The future is open and uncertain. Philosophers have devoted little attention to this realisation, so banal does it seem. However, according to Immanuel Kant, people do have free will; you may dictate in advance what an individual should do, but you cannot predict what they actually will do (see "The Conflict of the Faculties", 1794, Second Section; I thank Otfried Höffe for the reference). In short, the future is not predictable. There are of course laws of nature, such as gravity. If you throw a ball, for example, you can be fairly certain that it will fall to the ground – unless someone intercepts it (volleyball players, of course, could write a book on this subject).

In this way, forecasters are expected to perform the impossible, quite in line with the saying that "the impossible will be accomplished immediately; miracles take a bit longer". Paradoxically, although many people know that the future is not predictable, they consult forecasts on a regular basis: about the weather, traffic, the economy – not to mention speculations of extremely varied origin, from the ancient prophecies of Delphi to the soothsayers of the Internet age. Prognoses made by futurologists concerning what will happen in ten or twenty years enjoy particular popularity, for the forecasting horizon is short enough to stir the public interest, yet long enough so that no one remembers whether the predictions were erronerous or correct.

Prognoses of a scientific nature deal with uncertainty by assigning probabilities to possible future events. Confidence bands and intervals are used to graphically demonstrate the uncertainty associated with a forecast. In television weather forecasts, for example, shaded bands show the temperature in coming days. As the projection extends into the future, the bands spread farther apart. Economic forecasts work in a similar way. Yet as useful as confidence bands may be, their predictive power is quickly exhausted. The informational value of a forecast that annual GDP will grow between one and five per cent is absurdly low, even if it’s supported by hard data. Journalists, of course, are not big fans of confidence intervals, and regularly simplify forecasted figures. A prognosis that growth will be between "1.5 and 2%", for example, is simply reported as "1.75%" – thus suggesting an even greater degree of accuracy than if the prognosis were 1.8%. Even more unpopular among journalists is a growth forecast of 1 ¾% – which indicates a confidence interval of 1.65 to 1.84%. This method of notation is not well known outside of the field of statistics, and when it reaches the newspaper’s typesetting department, it’s invariably transcribed into 1.75%.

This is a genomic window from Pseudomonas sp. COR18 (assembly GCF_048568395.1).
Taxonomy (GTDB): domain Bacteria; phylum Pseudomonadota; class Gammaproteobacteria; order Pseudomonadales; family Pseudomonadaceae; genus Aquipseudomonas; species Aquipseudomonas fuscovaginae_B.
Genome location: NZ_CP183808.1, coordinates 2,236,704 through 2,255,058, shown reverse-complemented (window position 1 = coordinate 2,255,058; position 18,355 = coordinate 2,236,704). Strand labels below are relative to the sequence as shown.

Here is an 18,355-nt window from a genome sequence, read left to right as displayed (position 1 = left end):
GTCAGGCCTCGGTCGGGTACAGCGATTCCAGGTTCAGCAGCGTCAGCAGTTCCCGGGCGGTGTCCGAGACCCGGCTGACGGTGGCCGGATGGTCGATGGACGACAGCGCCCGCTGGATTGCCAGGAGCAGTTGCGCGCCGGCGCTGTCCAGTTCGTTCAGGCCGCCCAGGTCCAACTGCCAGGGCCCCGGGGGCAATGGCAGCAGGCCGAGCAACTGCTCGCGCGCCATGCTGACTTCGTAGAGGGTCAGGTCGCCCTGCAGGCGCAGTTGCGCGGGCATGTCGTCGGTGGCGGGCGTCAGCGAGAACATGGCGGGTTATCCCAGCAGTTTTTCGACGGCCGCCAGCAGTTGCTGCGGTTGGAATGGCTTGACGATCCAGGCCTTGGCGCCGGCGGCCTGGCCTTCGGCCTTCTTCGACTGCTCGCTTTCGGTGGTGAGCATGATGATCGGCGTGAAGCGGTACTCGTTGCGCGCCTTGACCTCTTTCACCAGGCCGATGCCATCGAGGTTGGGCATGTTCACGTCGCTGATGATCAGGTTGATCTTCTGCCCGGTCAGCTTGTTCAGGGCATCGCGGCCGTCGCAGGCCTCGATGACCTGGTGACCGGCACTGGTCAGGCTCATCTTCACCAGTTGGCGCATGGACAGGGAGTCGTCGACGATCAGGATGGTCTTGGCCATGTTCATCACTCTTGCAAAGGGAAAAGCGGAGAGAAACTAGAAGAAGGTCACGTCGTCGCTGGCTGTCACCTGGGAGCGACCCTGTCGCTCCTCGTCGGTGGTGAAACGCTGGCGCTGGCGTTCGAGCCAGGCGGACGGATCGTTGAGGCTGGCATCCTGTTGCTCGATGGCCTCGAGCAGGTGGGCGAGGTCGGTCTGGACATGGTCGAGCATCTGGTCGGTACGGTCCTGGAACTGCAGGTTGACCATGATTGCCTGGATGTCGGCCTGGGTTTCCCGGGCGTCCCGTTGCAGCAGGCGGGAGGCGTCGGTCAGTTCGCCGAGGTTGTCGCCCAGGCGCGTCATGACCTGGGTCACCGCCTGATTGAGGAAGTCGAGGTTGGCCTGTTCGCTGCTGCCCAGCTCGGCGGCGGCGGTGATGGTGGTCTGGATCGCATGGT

Forecasts are snapshots of a given moment in the economy that attempt to assess all available and relevant information. New developments can often lead an original forecast to be revised, and, in extreme circumstances, may invalidate it completely, particularly when relevant historical experience is lacking – as has been the case with the current financial and economic crisis. Such revisions are not motivated by a desire among economists to play games. In other situations, an economic forecast – e.g. of an impending recession – may confirm or disprove itself depending on the policy actions that are taken.

The foregoing remarks should be considered when the next wave of economic forecasts rolls over the land this autumn. Such forecasts are required for planning purposes, as firms and public authorities can scarcely afford to work from day to day without a thought to the future. The tremendous scientific effort that goes into generating these forecasts is deserving of our respect. Yet one should take them with a pinch of salt, for they seek to achieve something impossible, perhaps even miraculous. And as mentioned, achieving the miraculous is not such a simple matter.





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